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Newport Labs finding success in China

submitted photo Prairie Holdings Group director Randy Simonson poses with a young child during one of his visits to China in 2011.1 / 6
submitted photos Hog growing operations in China range from the confinement barn system to the backyard pens, as shown above.2 / 6
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submitted photos Randy Simonson of Prairie Holdings Group (fifth from right) poses with partners in China.4 / 6
submitted photo This is one of the laboratories used for swine disease research at the Yabote facility in China.5 / 6
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WORTHINGTON -- Farmers in China raise nearly half of the world's supply of pork, but nearly 100 percent of the pigs processed in the country are infected with mycoplasma pneumonia when sent for processing.

Pneumonia is one of many diseases impacting swine herds in China, making the country an appealing place for Prairie Holdings Group's Newport Laboratories division to build relationships and develop technologies.

"We're involved in several different countries right now, and each and every one of them have come to us and wanted to emulate our business model," said Randy Simonson, veterinarian and PHG director. "What we've tried to do, here in the U.S., is focus on using contemporary science -- leading-edge science -- to solve everyday problems ... both in our diagnostics and custom-made vaccines."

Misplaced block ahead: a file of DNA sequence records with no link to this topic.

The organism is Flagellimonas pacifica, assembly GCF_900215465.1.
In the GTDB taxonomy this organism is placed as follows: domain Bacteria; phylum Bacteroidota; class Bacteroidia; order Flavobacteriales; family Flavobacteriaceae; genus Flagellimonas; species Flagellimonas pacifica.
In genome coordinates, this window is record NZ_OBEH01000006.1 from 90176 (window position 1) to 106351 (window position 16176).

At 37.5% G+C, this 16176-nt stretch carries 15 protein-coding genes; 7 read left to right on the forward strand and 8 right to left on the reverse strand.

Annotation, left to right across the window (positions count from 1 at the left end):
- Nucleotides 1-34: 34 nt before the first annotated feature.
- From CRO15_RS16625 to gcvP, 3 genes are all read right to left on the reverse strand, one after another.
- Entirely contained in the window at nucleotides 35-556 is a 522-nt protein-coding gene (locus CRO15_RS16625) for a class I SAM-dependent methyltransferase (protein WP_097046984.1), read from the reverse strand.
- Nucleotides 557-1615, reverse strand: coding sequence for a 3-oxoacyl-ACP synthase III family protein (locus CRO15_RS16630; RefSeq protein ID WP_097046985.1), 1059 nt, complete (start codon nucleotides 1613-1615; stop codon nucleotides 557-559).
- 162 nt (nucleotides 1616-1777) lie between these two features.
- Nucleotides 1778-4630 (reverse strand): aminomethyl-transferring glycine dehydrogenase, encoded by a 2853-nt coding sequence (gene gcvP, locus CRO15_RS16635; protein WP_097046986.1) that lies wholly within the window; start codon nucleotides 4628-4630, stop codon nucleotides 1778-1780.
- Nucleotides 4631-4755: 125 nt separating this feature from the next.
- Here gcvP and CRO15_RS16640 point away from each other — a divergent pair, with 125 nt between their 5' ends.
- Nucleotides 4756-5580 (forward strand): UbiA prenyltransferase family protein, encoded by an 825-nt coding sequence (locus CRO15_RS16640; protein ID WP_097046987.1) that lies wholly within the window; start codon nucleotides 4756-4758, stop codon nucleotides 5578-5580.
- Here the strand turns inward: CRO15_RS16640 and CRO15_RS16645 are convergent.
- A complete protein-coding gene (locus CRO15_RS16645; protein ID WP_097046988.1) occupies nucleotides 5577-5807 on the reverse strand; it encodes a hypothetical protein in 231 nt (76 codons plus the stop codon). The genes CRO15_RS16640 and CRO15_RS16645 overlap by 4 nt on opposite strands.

Meanwhile, in cities and countries around the world, most pork producers have access only to off-the-shelf products.

"Most companies don't have a model for developing custom vaccines," Simonson said.

It was five years ago that a hog equipment dealer contacted Newport Labs and invited the company to bring its custom vaccine business model to China. Shortly thereafter, an equity partnership was forged with Wuhan Chopper, a veterinary biological product manufacturing and distribution firm located in the Hubei Province.

Today, after clearing national and province regulators, training Chinese workers and opening its own laboratory, Yabote, PHG is seeing the fruits of its labor turn a profit.